Transportation Woes, Part 5
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school-busAs promised, Officer S waited with the parked cab until Melissa arrived. My daughter was still locked in the back of the taxi.

Katie was lying face down on the back seat, head pressed against the door. Officer S said she had been lying in that position since her tantrum ended. The window was once again popped out, streamers of clear packing tape trailing down the vehicle.

Melissa said, “Hi, Miss Katie.”

Katie responded without lifting her head, “Hi, Melissa.”

This gave Melissa pause. She asked Officer S if Katie could be released. He was still worried that Katie would bolt into traffic.

“She won’t,” Melissa said. “Even if she was prone to bolting–which she isn’t–that risk is long gone.”

Officer S instructed Mari, the cab driver, to open the child locks. Melissa opened the door and said, “Let’s go, Katie.”

Katie finally raised her head and seemed disoriented. She looked at Melissa as if just noticing her. “I want to go in Melissa’s car.”

“Okay, sweetie.” Melissa grabbed Katie’s backpack, and Katie walked to her SUV. She climbed in the front seat and asked to listen to music. Melissa turned on the radio and asked Katie to wait a few minutes while she finished talking to Officer S. “Is that okay?”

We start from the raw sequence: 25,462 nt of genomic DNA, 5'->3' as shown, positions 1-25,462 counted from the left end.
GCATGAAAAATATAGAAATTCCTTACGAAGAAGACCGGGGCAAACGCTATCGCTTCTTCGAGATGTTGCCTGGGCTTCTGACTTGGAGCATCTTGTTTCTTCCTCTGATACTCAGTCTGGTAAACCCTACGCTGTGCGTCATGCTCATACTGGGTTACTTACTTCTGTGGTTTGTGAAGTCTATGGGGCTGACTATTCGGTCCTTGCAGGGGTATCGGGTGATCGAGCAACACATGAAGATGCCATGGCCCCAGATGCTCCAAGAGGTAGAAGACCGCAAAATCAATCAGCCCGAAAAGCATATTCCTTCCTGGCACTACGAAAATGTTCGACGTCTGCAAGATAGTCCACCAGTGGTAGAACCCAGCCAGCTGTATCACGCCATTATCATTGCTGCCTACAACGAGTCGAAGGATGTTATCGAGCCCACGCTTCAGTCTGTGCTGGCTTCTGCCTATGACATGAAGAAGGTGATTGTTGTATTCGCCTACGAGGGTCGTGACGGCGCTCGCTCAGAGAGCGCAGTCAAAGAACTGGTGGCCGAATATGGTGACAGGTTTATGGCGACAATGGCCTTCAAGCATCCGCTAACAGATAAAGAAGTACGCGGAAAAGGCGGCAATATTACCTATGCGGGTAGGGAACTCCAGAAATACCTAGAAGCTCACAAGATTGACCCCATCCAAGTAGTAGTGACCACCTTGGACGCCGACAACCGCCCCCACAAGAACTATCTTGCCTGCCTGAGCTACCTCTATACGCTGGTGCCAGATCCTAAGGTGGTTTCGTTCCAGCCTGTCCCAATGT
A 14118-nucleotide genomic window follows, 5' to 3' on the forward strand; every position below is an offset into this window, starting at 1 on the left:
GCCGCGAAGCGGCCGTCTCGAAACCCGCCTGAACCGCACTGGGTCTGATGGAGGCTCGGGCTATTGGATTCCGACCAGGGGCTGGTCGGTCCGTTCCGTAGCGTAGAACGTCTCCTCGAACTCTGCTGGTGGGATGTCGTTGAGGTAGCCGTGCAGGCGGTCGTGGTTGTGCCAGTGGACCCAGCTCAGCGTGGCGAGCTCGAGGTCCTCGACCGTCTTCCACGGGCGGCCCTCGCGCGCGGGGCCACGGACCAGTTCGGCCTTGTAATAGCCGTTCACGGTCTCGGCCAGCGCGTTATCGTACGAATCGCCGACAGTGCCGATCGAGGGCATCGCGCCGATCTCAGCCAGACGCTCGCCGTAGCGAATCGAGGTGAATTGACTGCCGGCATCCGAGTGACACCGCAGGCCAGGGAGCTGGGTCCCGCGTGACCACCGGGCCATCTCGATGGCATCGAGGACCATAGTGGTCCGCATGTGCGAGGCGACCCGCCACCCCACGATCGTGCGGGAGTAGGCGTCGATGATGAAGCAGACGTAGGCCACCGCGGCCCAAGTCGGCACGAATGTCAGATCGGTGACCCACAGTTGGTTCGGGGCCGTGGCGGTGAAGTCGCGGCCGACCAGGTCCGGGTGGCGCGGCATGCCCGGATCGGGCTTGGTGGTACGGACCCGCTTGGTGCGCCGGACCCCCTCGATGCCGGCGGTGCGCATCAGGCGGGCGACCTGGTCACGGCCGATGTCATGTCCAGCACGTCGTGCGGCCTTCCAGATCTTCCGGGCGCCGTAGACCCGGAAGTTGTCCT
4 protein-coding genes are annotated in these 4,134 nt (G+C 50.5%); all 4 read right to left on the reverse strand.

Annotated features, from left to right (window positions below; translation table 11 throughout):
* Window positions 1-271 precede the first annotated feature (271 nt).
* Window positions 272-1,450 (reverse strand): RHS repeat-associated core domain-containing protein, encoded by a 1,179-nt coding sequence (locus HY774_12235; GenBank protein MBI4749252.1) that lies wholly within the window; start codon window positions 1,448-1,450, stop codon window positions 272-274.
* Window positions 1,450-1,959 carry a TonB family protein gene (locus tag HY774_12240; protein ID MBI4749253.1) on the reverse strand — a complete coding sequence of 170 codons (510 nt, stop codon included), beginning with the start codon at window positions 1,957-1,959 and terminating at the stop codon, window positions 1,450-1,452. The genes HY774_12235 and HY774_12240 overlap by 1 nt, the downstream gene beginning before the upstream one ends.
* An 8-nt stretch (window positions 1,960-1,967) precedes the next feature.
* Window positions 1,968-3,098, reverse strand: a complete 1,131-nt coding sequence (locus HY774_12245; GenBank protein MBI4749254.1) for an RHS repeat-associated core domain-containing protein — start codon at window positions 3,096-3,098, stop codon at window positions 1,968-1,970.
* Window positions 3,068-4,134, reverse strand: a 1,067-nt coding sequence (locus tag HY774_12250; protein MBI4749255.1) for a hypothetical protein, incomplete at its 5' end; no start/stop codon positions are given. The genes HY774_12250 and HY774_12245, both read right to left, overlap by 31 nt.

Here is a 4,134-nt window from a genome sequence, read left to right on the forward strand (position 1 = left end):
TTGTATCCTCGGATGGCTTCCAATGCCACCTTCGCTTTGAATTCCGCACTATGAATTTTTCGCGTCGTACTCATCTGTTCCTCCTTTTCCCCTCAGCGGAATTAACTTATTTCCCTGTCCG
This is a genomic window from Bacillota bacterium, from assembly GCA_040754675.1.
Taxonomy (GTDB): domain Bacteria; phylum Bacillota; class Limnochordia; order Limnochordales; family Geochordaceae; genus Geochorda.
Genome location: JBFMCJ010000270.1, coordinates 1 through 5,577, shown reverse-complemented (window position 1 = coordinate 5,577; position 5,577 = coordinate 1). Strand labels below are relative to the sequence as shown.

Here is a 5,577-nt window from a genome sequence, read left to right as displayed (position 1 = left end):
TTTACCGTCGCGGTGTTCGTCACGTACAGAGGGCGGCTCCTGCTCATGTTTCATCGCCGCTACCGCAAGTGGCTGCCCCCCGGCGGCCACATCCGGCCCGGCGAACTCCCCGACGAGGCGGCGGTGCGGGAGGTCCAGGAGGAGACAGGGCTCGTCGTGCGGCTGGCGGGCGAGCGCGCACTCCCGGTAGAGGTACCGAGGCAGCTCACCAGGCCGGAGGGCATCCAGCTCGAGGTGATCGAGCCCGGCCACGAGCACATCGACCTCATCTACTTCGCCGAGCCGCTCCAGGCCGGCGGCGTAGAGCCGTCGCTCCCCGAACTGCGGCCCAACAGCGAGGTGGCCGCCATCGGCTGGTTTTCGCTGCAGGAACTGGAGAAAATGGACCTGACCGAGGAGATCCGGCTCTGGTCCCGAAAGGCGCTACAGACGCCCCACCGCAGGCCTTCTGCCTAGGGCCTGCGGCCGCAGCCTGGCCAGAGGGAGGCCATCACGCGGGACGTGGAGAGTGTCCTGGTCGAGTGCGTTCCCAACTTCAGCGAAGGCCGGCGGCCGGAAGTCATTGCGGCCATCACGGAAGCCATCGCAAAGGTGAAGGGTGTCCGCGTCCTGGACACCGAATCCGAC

Katie said yes and settled in, buckling her seatbelt.

“That’s a totally different child than the one I saw when I arrived,” Officer S said.

“Well of course,” Melissa said. “She knows me and trusts that I will get her home to Mom. The driver, not so much.” She wrapped up her conversation with Officer S and took photos of the taxi.

Melissa and I both got stuck in horrible commute traffic on the drive back to my house, and Katie behaved beautifully, as always. When they finally arrived, Katie lay on the couch while Melissa and I compared stories. “I’m done with that taxi company,” I said. “This is the final straw.”

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That evening I called the District’s transportation coordinator and left her a massage stating as much. Later, Marina from Open Mind School called to see how the trip home had gone. “Worse than you can imagine,” I said.

I told her what had happened and she offered to flip Katie’s schedule for the week to give the District two days to line up alternative transportation. I thanked her, and called my district again to convey the information.

Then I waited to see what would happen….

To be continued….

Until next time,
Cynthia 

About Cynthia J. Patton

Writer, Editor, Advocate, Speaker, Special Needs Attorney, and Autism Mom. Also the Founder and Chairperson of Autism A to Z, a nonprofit providing resources and solutions for life on the spectrum.
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